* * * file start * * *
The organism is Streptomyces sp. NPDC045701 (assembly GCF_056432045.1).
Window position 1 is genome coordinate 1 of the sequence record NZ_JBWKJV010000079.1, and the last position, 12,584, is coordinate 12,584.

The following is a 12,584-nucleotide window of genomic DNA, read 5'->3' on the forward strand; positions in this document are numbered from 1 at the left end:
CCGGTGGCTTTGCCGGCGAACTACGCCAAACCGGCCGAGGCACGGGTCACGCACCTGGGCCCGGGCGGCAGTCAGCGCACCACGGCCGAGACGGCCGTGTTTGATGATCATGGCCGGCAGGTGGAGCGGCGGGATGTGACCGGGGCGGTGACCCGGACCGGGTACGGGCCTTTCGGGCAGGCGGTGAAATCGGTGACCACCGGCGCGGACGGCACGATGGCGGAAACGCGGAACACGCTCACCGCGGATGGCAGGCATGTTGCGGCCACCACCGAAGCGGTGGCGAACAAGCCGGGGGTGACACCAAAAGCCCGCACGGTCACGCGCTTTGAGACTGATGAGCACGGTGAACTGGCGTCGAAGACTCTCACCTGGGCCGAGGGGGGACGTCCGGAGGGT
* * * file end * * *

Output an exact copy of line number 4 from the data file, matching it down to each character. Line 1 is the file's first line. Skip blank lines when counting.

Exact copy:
CCGGTGGCTTTGCCGGCGAACTACGCCAAACCGGCCGAGGCACGGGTCACGCACCTGGGCCCGGGCGGCAGTCAGCGCACCACGGCCGAGACGGCCGTGTTTGATGATCATGGCCGGCAGGTGGAGCGGCGGGATGTGACCGGGGCGGTGACCCGGACCGGGTACGGGCCTTTCGGGCAGGCGGTGAAATCGGTGACCACCGGCGCGGACGGCACGATGGCGGAAACGCGGAACACGCTCACCGCGGATGGCAGGCATGTTGCGGCCACCACCGAAGCGGTGGCGAACAAGCCGGGGGTGACACCAAAAGCCCGCACGGTCACGCGCTTTGAGACTGATGAGCACGGTGAACTGGCGTCGAAGACTCTCACCTGGGCCGAGGGGGGACGTCCGGAGGGT